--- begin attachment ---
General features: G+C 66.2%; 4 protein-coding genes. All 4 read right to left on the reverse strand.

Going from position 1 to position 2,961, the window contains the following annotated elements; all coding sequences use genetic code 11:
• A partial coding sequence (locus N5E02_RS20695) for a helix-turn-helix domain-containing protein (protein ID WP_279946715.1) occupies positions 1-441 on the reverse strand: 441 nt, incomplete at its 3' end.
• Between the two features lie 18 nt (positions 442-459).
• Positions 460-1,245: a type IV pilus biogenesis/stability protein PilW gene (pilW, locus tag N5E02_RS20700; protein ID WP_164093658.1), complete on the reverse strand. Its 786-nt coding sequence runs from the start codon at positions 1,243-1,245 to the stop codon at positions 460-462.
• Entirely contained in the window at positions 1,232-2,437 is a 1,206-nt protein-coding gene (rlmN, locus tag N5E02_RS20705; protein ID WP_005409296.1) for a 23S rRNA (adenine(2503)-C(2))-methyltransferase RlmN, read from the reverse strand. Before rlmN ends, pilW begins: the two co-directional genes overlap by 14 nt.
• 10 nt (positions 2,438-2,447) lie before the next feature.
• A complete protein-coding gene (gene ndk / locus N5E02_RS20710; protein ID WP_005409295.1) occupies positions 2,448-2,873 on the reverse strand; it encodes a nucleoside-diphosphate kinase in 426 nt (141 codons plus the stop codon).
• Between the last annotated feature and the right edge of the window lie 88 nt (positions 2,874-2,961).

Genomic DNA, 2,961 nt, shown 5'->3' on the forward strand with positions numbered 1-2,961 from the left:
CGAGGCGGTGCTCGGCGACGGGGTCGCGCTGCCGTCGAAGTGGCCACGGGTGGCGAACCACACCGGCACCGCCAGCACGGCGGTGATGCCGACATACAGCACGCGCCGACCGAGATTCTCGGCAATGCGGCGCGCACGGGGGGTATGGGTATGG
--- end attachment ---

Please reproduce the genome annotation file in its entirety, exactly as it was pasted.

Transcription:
General features: G+C 66.2%; 4 protein-coding genes. All 4 read right to left on the reverse strand.

Going from position 1 to position 2,961, the window contains the following annotated elements; all coding sequences use genetic code 11:
• A partial coding sequence (locus N5E02_RS20695) for a helix-turn-helix domain-containing protein (protein ID WP_279946715.1) occupies positions 1-441 on the reverse strand: 441 nt, incomplete at its 3' end.
• Between the two features lie 18 nt (positions 442-459).
• Positions 460-1,245: a type IV pilus biogenesis/stability protein PilW gene (pilW, locus tag N5E02_RS20700; protein ID WP_164093658.1), complete on the reverse strand. Its 786-nt coding sequence runs from the start codon at positions 1,243-1,245 to the stop codon at positions 460-462.
• Entirely contained in the window at positions 1,232-2,437 is a 1,206-nt protein-coding gene (rlmN, locus tag N5E02_RS20705; protein ID WP_005409296.1) for a 23S rRNA (adenine(2503)-C(2))-methyltransferase RlmN, read from the reverse strand. Before rlmN ends, pilW begins: the two co-directional genes overlap by 14 nt.
• 10 nt (positions 2,438-2,447) lie before the next feature.
• A complete protein-coding gene (gene ndk / locus N5E02_RS20710; protein ID WP_005409295.1) occupies positions 2,448-2,873 on the reverse strand; it encodes a nucleoside-diphosphate kinase in 426 nt (141 codons plus the stop codon).
• Between the last annotated feature and the right edge of the window lie 88 nt (positions 2,874-2,961).

Genomic DNA, 2,961 nt, shown 5'->3' on the forward strand with positions numbered 1-2,961 from the left:
CGAGGCGGTGCTCGGCGACGGGGTCGCGCTGCCGTCGAAGTGGCCACGGGTGGCGAACCACACCGGCACCGCCAGCACGGCGGTGATGCCGACATACAGCACGCGCCGACCGAGATTCTCGGCAATGCGGCGCGCACGGGGGGTATGGGTATGG